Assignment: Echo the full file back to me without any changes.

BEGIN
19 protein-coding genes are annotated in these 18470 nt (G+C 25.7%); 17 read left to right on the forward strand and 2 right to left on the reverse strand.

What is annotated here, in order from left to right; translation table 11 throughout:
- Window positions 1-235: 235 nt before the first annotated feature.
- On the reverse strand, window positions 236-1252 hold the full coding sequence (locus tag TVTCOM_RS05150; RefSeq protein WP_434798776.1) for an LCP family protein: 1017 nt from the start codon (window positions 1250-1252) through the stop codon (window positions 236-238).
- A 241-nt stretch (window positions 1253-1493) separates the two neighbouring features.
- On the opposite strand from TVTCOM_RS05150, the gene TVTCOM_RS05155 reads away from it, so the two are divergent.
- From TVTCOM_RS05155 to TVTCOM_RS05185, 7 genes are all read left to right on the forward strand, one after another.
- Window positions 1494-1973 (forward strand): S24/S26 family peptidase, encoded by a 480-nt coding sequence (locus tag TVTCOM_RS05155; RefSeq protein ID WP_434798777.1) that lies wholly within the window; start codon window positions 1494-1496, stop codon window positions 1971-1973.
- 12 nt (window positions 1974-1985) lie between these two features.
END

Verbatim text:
19 protein-coding genes are annotated in these 18470 nt (G+C 25.7%); 17 read left to right on the forward strand and 2 right to left on the reverse strand.

What is annotated here, in order from left to right; translation table 11 throughout:
- Window positions 1-235: 235 nt before the first annotated feature.
- On the reverse strand, window positions 236-1252 hold the full coding sequence (locus tag TVTCOM_RS05150; RefSeq protein WP_434798776.1) for an LCP family protein: 1017 nt from the start codon (window positions 1250-1252) through the stop codon (window positions 236-238).
- A 241-nt stretch (window positions 1253-1493) separates the two neighbouring features.
- On the opposite strand from TVTCOM_RS05150, the gene TVTCOM_RS05155 reads away from it, so the two are divergent.
- From TVTCOM_RS05155 to TVTCOM_RS05185, 7 genes are all read left to right on the forward strand, one after another.
- Window positions 1494-1973 (forward strand): S24/S26 family peptidase, encoded by a 480-nt coding sequence (locus tag TVTCOM_RS05155; RefSeq protein ID WP_434798777.1) that lies wholly within the window; start codon window positions 1494-1496, stop codon window positions 1971-1973.
- 12 nt (window positions 1974-1985) lie between these two features.